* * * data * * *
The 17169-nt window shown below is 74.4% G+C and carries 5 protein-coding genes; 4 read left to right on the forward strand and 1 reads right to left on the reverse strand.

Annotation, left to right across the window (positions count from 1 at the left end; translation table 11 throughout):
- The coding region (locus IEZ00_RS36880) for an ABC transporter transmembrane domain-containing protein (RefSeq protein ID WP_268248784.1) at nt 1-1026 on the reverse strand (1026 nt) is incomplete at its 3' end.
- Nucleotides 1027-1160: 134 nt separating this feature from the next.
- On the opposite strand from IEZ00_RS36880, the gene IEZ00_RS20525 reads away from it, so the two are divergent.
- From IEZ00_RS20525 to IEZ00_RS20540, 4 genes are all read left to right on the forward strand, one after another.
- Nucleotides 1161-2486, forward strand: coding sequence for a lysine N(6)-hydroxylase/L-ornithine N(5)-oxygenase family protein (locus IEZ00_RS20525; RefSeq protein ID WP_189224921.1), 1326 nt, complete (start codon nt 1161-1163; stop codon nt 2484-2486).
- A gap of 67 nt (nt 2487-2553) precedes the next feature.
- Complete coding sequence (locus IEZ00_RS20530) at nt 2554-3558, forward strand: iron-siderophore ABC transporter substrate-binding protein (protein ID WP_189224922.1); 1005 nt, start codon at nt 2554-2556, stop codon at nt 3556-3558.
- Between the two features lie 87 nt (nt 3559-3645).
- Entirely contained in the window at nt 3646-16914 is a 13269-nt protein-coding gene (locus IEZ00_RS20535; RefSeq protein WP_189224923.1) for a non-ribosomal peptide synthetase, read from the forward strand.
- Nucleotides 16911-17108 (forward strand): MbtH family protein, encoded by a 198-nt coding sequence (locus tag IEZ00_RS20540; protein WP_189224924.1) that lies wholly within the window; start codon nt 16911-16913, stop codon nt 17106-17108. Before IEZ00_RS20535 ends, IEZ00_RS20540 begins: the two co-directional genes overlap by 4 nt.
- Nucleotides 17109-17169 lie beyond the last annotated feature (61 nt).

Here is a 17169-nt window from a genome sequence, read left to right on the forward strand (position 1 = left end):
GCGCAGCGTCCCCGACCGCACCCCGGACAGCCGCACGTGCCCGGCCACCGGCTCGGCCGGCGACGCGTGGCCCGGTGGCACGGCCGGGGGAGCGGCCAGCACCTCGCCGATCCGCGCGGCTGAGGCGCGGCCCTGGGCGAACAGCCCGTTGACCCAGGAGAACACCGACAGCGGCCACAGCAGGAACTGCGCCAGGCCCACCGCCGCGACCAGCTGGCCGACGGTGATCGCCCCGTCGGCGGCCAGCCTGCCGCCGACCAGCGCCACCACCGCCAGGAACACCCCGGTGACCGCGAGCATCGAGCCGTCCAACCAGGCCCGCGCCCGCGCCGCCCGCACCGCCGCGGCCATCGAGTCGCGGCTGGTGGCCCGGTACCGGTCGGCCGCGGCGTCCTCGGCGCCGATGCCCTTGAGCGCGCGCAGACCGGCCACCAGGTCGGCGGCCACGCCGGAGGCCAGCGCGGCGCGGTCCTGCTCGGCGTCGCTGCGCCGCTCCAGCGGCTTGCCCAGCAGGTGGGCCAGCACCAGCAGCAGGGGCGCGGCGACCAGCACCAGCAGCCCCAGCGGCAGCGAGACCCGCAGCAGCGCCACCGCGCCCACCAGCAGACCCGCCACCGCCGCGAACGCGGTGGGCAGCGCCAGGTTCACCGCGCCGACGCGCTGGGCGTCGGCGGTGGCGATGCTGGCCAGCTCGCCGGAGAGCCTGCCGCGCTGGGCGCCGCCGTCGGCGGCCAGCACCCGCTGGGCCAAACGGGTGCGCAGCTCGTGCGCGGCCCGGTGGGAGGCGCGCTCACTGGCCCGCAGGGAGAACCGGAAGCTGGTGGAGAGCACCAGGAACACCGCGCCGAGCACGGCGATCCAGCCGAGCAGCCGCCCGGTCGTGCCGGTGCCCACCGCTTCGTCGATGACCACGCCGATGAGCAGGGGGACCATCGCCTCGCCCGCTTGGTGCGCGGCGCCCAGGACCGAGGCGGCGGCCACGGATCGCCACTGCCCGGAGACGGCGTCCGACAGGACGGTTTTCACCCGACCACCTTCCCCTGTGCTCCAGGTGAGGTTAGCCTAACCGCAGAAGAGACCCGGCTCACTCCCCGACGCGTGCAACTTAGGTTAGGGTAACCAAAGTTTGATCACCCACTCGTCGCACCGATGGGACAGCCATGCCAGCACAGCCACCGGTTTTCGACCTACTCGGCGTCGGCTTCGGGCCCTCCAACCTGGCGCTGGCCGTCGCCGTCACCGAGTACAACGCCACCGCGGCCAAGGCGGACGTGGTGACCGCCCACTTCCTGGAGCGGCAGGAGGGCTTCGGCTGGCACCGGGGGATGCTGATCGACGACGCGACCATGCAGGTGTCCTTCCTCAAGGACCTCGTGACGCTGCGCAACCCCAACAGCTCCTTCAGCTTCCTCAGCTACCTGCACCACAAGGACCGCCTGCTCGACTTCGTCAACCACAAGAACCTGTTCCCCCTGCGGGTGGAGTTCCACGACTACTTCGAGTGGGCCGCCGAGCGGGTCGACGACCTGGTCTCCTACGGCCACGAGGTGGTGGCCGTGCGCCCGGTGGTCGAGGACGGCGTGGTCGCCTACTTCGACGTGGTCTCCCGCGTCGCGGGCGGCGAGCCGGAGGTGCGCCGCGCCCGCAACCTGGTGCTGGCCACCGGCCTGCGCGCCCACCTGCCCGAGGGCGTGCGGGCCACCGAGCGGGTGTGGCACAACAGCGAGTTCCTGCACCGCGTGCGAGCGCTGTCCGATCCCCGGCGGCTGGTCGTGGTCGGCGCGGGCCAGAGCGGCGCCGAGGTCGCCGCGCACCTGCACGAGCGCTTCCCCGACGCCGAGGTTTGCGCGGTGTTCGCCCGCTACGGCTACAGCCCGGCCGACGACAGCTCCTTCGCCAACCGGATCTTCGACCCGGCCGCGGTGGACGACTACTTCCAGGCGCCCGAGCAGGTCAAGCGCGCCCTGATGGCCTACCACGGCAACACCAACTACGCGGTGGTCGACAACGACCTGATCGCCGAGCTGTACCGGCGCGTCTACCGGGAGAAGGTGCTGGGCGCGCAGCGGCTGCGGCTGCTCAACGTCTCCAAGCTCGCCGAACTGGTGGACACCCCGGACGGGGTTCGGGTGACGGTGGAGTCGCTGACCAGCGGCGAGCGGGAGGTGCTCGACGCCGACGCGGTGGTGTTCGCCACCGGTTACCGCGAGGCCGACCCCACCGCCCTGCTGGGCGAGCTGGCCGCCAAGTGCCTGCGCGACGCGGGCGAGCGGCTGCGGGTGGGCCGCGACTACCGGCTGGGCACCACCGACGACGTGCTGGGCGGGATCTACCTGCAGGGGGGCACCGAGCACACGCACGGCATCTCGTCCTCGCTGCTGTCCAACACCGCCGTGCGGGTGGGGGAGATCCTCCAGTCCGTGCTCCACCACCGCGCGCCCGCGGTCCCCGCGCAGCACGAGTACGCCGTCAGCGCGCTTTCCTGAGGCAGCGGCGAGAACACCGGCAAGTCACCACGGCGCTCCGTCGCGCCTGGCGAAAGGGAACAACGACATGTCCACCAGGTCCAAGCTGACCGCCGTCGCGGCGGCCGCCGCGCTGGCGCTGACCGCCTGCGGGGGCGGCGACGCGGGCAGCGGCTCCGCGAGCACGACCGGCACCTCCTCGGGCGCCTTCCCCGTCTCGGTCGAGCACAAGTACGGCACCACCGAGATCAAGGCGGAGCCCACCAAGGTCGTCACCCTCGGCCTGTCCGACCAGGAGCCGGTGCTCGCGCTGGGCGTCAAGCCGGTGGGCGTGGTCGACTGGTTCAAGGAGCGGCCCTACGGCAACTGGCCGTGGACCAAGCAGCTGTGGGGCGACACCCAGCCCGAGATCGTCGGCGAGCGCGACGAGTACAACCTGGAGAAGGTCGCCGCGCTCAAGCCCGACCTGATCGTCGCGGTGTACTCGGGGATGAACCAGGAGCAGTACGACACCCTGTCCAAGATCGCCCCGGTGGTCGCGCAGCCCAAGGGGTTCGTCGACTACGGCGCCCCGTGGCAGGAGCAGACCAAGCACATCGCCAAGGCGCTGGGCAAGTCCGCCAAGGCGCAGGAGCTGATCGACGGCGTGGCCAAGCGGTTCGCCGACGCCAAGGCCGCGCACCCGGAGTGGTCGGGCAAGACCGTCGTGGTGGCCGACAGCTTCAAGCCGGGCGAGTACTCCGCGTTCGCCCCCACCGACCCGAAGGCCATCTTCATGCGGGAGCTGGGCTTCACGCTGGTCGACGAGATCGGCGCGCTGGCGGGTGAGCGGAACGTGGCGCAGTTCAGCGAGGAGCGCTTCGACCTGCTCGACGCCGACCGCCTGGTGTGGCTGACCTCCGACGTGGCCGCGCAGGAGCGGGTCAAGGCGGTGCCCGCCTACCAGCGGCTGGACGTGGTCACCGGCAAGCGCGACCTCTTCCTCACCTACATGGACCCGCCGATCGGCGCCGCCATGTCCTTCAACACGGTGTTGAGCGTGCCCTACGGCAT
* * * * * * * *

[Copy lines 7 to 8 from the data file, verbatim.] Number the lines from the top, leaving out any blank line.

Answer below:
- Nucleotides 1161-2486, forward strand: coding sequence for a lysine N(6)-hydroxylase/L-ornithine N(5)-oxygenase family protein (locus IEZ00_RS20525; RefSeq protein ID WP_189224921.1), 1326 nt, complete (start codon nt 1161-1163; stop codon nt 2484-2486).
- A gap of 67 nt (nt 2487-2553) precedes the next feature.